Aug 25th 2020BERLIN AND GÖTTINGENASKED WHAT he makes of his new home, Safwan Daher, a Syrian refugee, chuckles: Duderstadt, a town near Göttingen that few Germans could find on a map, is “boring”. No matter. Mr Daher has an enjoyable computer-programming job that pays for a flat with three bedrooms. He keeps one empty, hoping his parents will leave Syria and join him. In his spare time he hangs out with his brother, a student at Göttingen University. The next step is German citizenship, for which he has just applied.Karam Kabbani, an activist who fled Aleppo after Bashar al-Assad’s thugs tortured him, has had a rougher time. Nervously chain-smoking, he describes an anguished five years bouncing from one agency to another, forced to take dead-end jobs, with no help offered for his

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Covid-19 is threatening Europe’s Schengen passport-free zone

August 20, 2020

Aug 22nd 2020Editor’s note: Some of our covid-19 coverage is free for readers of The Economist Today, our daily newsletter. For more stories and our pandemic tracker, see our hubIN SUMMER MONTHS a common enemy stalks Europe’s motorways: the Dutch caravan. With four times more caravans per head than the European average, the Netherlands’ holidaying families are the nemeses of other vacation-bound drivers. But this year there are fewer of them. Normally 9m Dutch—slightly over half the population—head abroad for a holiday, mostly to southern Europe. Barely half that number said they would bother this time round, as covid-19 scuppered their usual plans. (In an unscientific poll earlier this month, Charlemagne spotted one lonely Dutch caravan during a five-hour drive from the Dordogne to

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Russia’s opposition leader is in a coma, seemingly poisoned

August 20, 2020

Aug 22nd 2020AS The Economist went to press, Alexei Navalny, the Russian opposition leader, was in a coma with symptoms of poisoning. He fell unconscious on a flight from the Siberian city of Tomsk to Moscow after drinking tea at the airport. The plane made an emergency landing in Omsk, where Mr Navalny was put in intensive care. His condition is worse than it was last year, when he appeared to have been poisoned while in custody.This article appeared in the Europe section of the print edition under the headline "Russia’s opposition leader is in a coma"Reuse this contentThe Trust Project

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The Balkans are getting short of people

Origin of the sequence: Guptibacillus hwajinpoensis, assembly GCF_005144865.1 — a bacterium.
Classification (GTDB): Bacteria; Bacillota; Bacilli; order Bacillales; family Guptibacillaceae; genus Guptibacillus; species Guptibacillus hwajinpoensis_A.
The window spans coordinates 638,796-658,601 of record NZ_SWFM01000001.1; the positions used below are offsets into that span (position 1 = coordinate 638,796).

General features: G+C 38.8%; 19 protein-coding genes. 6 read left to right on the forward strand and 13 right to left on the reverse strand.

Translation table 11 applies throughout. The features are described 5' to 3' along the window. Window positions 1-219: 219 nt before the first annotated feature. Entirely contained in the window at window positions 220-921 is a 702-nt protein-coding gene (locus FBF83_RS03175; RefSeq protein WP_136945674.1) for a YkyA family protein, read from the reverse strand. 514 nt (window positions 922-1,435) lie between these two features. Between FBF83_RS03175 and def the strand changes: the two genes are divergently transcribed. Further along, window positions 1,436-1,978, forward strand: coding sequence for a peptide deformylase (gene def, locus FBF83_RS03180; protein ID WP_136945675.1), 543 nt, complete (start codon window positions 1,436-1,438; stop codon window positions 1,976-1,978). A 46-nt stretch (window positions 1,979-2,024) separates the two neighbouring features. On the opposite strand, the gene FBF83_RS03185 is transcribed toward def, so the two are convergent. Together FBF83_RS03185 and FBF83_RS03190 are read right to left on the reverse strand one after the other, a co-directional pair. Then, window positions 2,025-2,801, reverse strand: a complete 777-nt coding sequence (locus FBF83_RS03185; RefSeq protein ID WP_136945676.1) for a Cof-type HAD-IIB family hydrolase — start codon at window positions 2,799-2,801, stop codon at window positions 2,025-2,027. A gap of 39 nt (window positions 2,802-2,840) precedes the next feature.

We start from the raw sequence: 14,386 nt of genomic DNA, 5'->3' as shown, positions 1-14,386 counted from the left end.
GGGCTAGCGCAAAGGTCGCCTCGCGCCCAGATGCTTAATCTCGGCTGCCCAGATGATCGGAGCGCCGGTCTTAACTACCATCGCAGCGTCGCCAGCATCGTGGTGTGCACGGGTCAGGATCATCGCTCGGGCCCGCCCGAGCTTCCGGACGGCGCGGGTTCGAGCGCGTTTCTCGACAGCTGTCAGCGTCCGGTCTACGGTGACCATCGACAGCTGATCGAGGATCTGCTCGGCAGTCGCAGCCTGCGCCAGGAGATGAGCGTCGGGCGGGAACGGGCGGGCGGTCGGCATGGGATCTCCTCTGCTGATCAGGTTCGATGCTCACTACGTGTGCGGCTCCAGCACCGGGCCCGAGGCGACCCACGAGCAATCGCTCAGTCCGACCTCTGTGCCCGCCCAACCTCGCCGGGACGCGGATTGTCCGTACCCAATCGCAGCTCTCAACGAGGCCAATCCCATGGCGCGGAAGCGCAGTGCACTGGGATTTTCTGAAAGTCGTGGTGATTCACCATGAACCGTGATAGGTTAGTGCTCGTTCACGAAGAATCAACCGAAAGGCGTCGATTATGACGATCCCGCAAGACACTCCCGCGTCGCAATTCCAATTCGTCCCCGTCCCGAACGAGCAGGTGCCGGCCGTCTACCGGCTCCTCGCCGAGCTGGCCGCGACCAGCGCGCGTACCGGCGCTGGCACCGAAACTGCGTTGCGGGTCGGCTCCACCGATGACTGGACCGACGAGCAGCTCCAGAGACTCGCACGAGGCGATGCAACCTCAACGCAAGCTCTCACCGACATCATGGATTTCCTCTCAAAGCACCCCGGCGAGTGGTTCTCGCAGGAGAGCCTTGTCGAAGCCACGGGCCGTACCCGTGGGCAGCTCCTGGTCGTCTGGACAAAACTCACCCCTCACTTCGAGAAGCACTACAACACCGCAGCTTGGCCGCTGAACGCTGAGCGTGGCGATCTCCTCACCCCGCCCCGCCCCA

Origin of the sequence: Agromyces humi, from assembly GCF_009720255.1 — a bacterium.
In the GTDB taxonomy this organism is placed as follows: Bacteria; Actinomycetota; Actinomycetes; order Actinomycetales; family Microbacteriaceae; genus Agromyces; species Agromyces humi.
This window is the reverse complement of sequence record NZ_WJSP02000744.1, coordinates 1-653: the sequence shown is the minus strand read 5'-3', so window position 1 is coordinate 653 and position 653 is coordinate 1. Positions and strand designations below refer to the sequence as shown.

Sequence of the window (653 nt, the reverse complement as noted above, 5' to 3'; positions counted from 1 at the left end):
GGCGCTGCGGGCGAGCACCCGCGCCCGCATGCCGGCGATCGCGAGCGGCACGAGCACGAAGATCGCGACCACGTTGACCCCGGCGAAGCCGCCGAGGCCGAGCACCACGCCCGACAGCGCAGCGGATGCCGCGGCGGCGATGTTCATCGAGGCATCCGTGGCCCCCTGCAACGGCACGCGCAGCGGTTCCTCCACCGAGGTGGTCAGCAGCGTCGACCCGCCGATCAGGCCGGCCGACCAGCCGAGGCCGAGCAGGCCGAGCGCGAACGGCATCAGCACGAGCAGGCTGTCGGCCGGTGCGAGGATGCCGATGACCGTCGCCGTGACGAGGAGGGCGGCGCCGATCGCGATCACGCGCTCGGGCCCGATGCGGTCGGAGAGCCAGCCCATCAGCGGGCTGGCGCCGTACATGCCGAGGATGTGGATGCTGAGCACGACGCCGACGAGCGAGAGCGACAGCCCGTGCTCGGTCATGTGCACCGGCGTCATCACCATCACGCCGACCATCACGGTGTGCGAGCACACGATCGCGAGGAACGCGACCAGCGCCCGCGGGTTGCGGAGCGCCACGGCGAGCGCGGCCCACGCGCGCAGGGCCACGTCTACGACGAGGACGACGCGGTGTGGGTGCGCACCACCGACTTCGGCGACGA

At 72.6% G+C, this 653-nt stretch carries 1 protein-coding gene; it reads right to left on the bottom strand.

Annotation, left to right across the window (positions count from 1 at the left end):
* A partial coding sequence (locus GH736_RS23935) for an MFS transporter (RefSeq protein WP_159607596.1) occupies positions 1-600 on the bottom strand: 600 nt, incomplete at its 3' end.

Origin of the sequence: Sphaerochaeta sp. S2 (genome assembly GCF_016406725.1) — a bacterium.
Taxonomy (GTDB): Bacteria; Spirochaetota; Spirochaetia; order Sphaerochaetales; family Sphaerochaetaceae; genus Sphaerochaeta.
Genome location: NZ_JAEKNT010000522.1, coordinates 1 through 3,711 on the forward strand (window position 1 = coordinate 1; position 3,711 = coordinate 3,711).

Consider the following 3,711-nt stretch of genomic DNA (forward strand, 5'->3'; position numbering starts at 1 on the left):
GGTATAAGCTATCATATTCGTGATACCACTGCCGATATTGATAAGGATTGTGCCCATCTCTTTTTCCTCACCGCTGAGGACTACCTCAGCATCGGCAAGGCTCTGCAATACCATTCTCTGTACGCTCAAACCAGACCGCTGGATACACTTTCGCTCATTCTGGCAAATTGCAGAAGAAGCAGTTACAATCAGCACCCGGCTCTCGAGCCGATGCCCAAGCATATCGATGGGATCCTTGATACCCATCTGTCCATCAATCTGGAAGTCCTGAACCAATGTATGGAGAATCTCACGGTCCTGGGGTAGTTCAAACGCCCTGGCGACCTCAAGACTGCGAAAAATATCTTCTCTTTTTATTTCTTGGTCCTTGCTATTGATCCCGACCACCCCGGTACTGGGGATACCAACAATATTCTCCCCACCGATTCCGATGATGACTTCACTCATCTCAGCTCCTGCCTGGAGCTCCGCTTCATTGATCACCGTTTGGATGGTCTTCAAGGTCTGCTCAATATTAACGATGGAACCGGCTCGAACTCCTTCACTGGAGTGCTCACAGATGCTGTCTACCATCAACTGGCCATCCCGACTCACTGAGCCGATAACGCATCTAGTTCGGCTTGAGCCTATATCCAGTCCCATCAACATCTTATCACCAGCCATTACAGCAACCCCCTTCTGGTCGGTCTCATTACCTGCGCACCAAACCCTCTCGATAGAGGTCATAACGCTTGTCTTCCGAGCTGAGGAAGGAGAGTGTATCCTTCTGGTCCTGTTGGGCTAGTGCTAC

August 20, 2020

Aug 22nd 2020BELGRADESOUTH EASTERN EUROPE is in a Catch-22. The region’s many problems prompt young, talented people to leave in droves. But it will not catch up with the rest of Europe without young, talented people to generate prosperity. Across the Balkans, populations are shrinking and ageing, and unless that changes even more will leave.Measuring demography in the Balkans is difficult: apart from those for births and deaths, data are hard to come by. A lorrydriver who leaves Belgrade to take a job in Germany does not have to tell the Serbian authorities. Because of the region’s complicated history, millions of its citizens can get passports from neighbouring “mother countries”. These are especially attractive if the mother country belongs to the EU, since EU citizenship includes the

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Alexander Lukashenko is trying to beat protesters into submission

August 20, 2020

Aug 22nd 2020MINSKTHE MENACING concrete-walled jail on Minsk’s Okrestina Street played a central role in the reign of terror unleashed last week by Alexander Lukashenko, the dictator who has ruled Belarus for the past quarter century, to put down an uprising that has come close to overthrowing him. Prison guards worked overtime on those who dared to protest against Mr Lukashenko’s theft of the presidential election on August 9th. Prisoners were forced to kneel with their hands behind their backs for hours in overcrowded cells. Men and women were stripped, beaten and raped with truncheons. “You wanted change, how’s that for change,” went a widely reported refrain. An admirer of Joseph Stalin, Mr Lukashenko has proved a worthy disciple.The repression was ostentatious: some victims were

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Italy’s populist Five Star Movement is becoming a more normal party

August 20, 2020

Aug 22nd 2020ROMESOME SEE Italy’s anti-establishment Five Star Movement (M5S) as a destabilising force which, by refusing to ally itself with mainstream parties, logjammed Italian politics for years. Others see it as an eccentric but original group that genuinely cares about corruption, the environment and using digital technology to give ordinary people a voice in politics. Depending on which view you take, the online referendum of M5S’s members held on August 13th-14th was either a triumph or a disaster, because they ditched two of its core principles.The M5S voted by four to one to modify a rule that limits members to a total of two terms in all elected offices. Henceforth, serving as a local councillor will not count—a change that will allow Virginia Raggi, the mayor of Rome and